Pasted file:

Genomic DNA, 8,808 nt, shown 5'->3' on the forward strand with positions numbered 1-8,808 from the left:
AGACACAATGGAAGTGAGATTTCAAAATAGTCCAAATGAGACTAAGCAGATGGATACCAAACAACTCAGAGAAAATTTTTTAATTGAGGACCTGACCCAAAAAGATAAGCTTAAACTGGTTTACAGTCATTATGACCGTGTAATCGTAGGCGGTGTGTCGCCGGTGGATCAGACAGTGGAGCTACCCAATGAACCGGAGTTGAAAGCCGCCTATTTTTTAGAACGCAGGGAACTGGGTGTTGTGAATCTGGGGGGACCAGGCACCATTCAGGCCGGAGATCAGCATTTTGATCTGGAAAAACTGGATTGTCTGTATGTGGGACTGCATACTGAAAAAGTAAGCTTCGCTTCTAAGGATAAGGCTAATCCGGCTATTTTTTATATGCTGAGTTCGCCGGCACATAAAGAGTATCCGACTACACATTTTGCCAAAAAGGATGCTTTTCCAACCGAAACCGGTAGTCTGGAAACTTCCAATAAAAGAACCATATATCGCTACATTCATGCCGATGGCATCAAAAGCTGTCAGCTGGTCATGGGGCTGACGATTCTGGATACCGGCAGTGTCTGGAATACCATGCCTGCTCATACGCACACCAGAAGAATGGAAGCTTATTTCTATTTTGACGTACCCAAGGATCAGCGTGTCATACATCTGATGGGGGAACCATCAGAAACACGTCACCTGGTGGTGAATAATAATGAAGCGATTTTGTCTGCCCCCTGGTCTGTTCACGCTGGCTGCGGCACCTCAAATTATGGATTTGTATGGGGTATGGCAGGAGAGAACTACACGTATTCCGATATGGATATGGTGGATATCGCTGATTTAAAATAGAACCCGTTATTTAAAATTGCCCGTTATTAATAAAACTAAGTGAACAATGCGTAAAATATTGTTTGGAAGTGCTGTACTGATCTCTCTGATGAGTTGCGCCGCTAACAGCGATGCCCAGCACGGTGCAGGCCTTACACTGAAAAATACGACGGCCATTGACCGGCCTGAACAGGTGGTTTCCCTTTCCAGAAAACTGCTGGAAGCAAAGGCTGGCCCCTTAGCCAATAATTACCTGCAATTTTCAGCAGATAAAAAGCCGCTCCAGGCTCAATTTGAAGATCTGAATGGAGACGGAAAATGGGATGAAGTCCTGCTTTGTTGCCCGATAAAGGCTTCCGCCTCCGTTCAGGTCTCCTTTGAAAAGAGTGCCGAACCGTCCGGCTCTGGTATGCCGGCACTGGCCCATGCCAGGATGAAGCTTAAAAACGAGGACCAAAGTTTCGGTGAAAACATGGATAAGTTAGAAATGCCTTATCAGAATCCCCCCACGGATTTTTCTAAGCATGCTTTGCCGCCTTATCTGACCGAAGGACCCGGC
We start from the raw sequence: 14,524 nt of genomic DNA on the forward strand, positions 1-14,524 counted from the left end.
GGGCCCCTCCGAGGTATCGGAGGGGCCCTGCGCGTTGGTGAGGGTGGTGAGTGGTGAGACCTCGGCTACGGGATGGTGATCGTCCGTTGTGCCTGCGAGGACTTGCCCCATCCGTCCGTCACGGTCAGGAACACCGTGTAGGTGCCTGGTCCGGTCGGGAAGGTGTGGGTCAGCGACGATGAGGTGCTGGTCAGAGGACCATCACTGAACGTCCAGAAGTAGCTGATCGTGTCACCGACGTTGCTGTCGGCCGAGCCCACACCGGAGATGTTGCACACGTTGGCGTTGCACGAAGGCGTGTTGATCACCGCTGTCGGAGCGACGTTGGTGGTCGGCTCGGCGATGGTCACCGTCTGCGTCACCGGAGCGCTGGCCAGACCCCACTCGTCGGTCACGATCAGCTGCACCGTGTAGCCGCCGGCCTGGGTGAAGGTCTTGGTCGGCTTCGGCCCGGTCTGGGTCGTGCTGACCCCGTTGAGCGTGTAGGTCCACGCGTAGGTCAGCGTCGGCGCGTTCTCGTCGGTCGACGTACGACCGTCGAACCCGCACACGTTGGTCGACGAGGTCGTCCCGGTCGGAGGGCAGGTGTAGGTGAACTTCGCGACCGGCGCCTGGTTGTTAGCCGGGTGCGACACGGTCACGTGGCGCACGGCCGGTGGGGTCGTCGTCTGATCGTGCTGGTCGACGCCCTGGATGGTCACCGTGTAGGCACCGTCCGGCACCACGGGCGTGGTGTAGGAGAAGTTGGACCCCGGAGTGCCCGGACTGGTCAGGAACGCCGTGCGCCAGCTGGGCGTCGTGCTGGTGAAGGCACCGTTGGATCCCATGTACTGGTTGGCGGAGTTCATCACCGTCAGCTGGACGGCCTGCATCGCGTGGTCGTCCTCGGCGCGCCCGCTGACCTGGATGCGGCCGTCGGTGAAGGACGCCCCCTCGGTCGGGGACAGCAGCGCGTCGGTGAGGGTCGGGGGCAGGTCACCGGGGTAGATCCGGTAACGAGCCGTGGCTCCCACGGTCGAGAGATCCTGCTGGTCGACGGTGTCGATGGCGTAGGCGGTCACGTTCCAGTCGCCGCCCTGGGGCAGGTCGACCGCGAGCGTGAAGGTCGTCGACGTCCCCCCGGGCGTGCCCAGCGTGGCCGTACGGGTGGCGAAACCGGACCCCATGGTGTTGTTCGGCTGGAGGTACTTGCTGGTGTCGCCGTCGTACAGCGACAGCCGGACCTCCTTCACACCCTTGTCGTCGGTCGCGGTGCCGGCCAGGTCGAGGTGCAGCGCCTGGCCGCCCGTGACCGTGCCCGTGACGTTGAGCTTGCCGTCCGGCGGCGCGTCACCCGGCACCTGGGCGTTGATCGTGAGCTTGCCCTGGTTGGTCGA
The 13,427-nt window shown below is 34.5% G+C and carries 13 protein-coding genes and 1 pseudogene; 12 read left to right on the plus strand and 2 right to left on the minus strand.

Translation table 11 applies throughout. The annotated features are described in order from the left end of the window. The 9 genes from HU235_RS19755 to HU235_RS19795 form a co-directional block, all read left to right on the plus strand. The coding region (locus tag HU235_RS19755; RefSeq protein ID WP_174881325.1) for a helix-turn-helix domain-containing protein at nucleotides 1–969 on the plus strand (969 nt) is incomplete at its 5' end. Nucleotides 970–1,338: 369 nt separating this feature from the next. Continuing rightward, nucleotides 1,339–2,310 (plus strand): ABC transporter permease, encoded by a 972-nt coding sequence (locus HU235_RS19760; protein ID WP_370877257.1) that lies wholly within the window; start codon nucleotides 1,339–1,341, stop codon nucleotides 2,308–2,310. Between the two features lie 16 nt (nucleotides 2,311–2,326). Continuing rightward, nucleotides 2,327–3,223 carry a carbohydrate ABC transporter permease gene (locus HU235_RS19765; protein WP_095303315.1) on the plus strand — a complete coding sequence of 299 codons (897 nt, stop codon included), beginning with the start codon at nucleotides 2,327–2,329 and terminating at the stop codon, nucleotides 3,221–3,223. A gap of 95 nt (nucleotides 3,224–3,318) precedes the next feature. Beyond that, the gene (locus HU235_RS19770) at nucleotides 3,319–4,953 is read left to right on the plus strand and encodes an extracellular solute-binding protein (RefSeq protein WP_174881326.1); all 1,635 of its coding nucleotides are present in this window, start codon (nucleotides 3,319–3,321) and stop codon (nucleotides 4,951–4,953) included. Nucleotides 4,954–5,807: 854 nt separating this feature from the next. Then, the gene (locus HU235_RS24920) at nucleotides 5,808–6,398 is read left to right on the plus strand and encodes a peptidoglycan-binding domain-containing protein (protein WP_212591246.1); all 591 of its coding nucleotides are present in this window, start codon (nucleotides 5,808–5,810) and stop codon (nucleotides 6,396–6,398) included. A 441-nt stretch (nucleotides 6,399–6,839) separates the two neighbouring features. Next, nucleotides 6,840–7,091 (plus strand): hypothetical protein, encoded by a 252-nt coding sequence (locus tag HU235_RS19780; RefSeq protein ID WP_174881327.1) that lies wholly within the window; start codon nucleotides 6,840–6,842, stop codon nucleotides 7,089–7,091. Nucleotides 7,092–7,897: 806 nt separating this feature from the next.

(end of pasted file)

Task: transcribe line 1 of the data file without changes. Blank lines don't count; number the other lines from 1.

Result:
Genomic DNA, 8,808 nt, shown 5'->3' on the forward strand with positions numbered 1-8,808 from the left: